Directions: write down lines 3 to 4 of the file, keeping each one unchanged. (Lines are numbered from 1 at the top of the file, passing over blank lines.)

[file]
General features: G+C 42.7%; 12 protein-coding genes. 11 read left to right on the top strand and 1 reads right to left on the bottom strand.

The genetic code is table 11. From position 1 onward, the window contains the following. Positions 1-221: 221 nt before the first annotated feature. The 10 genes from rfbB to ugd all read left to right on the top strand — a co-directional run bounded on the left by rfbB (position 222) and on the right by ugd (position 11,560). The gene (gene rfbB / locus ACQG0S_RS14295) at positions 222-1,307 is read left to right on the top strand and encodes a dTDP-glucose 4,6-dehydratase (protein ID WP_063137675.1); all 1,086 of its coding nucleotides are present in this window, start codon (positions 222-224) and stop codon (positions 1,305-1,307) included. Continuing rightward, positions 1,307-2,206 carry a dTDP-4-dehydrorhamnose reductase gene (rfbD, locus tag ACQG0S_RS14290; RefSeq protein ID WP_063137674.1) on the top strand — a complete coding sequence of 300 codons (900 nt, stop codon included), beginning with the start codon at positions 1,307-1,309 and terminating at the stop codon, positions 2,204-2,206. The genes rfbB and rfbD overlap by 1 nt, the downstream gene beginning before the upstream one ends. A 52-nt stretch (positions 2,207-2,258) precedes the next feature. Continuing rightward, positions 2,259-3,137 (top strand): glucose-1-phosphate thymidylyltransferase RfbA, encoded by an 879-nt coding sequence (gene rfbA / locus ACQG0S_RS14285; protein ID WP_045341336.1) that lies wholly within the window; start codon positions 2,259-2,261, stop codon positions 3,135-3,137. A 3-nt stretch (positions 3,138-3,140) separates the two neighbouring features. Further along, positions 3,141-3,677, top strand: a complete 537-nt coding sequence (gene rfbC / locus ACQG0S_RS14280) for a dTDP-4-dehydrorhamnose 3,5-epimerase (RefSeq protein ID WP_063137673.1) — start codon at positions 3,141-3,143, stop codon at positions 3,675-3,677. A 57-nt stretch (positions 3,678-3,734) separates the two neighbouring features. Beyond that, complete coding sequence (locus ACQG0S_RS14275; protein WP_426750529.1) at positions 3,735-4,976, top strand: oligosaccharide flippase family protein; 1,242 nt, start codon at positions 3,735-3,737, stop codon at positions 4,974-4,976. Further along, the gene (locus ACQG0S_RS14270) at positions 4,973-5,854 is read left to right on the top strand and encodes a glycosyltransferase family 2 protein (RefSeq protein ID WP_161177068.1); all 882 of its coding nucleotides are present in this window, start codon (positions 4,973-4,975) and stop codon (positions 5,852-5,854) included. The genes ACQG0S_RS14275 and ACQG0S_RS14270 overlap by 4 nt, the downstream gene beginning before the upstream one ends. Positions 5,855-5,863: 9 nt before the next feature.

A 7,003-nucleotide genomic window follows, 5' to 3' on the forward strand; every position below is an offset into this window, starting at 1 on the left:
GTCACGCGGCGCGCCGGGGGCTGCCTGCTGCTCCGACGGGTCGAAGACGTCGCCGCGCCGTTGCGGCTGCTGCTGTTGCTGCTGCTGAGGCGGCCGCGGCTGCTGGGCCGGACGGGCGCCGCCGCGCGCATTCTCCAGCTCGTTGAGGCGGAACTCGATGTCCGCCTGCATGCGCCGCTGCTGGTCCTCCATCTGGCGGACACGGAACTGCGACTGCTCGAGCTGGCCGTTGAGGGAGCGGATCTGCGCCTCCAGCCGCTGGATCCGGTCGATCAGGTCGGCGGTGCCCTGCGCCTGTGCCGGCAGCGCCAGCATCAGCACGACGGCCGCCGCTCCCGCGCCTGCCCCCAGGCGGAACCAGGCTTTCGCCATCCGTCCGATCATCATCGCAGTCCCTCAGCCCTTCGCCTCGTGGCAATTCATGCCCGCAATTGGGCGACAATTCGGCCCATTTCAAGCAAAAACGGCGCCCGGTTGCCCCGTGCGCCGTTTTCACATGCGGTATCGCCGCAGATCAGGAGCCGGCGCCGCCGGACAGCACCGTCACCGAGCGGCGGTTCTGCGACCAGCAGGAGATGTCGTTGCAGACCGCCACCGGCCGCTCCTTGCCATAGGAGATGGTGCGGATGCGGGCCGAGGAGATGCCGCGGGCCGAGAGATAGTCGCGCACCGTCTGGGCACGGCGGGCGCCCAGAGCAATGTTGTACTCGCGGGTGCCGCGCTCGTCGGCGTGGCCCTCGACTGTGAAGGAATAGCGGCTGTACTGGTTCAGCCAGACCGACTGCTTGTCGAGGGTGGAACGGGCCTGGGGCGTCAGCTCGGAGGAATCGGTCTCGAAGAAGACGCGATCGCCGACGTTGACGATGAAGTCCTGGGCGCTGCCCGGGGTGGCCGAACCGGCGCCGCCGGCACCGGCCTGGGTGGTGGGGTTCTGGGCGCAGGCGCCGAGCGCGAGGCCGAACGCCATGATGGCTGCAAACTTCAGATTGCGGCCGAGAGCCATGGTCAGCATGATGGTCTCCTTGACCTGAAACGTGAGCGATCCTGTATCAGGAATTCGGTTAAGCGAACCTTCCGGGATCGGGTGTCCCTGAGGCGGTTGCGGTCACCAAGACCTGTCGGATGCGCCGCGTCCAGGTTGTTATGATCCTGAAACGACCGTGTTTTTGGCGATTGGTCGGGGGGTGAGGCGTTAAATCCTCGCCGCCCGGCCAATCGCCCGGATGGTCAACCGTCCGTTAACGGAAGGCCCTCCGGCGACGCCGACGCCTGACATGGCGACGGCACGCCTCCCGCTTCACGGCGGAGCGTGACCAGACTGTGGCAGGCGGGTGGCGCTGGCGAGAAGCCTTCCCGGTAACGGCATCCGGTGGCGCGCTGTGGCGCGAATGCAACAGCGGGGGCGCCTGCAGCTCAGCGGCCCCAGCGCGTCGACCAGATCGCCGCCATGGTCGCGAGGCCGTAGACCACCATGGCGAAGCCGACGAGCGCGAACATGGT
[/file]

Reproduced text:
A 7,003-nucleotide genomic window follows, 5' to 3' on the forward strand; every position below is an offset into this window, starting at 1 on the left:
GTCACGCGGCGCGCCGGGGGCTGCCTGCTGCTCCGACGGGTCGAAGACGTCGCCGCGCCGTTGCGGCTGCTGCTGTTGCTGCTGCTGAGGCGGCCGCGGCTGCTGGGCCGGACGGGCGCCGCCGCGCGCATTCTCCAGCTCGTTGAGGCGGAACTCGATGTCCGCCTGCATGCGCCGCTGCTGGTCCTCCATCTGGCGGACACGGAACTGCGACTGCTCGAGCTGGCCGTTGAGGGAGCGGATCTGCGCCTCCAGCCGCTGGATCCGGTCGATCAGGTCGGCGGTGCCCTGCGCCTGTGCCGGCAGCGCCAGCATCAGCACGACGGCCGCCGCTCCCGCGCCTGCCCCCAGGCGGAACCAGGCTTTCGCCATCCGTCCGATCATCATCGCAGTCCCTCAGCCCTTCGCCTCGTGGCAATTCATGCCCGCAATTGGGCGACAATTCGGCCCATTTCAAGCAAAAACGGCGCCCGGTTGCCCCGTGCGCCGTTTTCACATGCGGTATCGCCGCAGATCAGGAGCCGGCGCCGCCGGACAGCACCGTCACCGAGCGGCGGTTCTGCGACCAGCAGGAGATGTCGTTGCAGACCGCCACCGGCCGCTCCTTGCCATAGGAGATGGTGCGGATGCGGGCCGAGGAGATGCCGCGGGCCGAGAGATAGTCGCGCACCGTCTGGGCACGGCGGGCGCCCAGAGCAATGTTGTACTCGCGGGTGCCGCGCTCGTCGGCGTGGCCCTCGACTGTGAAGGAATAGCGGCTGTACTGGTTCAGCCAGACCGACTGCTTGTCGAGGGTGGAACGGGCCTGGGGCGTCAGCTCGGAGGAATCGGTCTCGAAGAAGACGCGATCGCCGACGTTGACGATGAAGTCCTGGGCGCTGCCCGGGGTGGCCGAACCGGCGCCGCCGGCACCGGCCTGGGTGGTGGGGTTCTGGGCGCAGGCGCCGAGCGCGAGGCCGAACGCCATGATGGCTGCAAACTTCAGATTGCGGCCGAGAGCCATGGTCAGCATGATGGTCTCCTTGACCTGAAACGTGAGCGATCCTGTATCAGGAATTCGGTTAAGCGAACCTTCCGGGATCGGGTGTCCCTGAGGCGGTTGCGGTCACCAAGACCTGTCGGATGCGCCGCGTCCAGGTTGTTATGATCCTGAAACGACCGTGTTTTTGGCGATTGGTCGGGGGGTGAGGCGTTAAATCCTCGCCGCCCGGCCAATCGCCCGGATGGTCAACCGTCCGTTAACGGAAGGCCCTCCGGCGACGCCGACGCCTGACATGGCGACGGCACGCCTCCCGCTTCACGGCGGAGCGTGACCAGACTGTGGCAGGCGGGTGGCGCTGGCGAGAAGCCTTCCCGGTAACGGCATCCGGTGGCGCGCTGTGGCGCGAATGCAACAGCGGGGGCGCCTGCAGCTCAGCGGCCCCAGCGCGTCGACCAGATCGCCGCCATGGTCGCGAGGCCGTAGACCACCATGGCGAAGCCGACGAGCGCGAACATGGT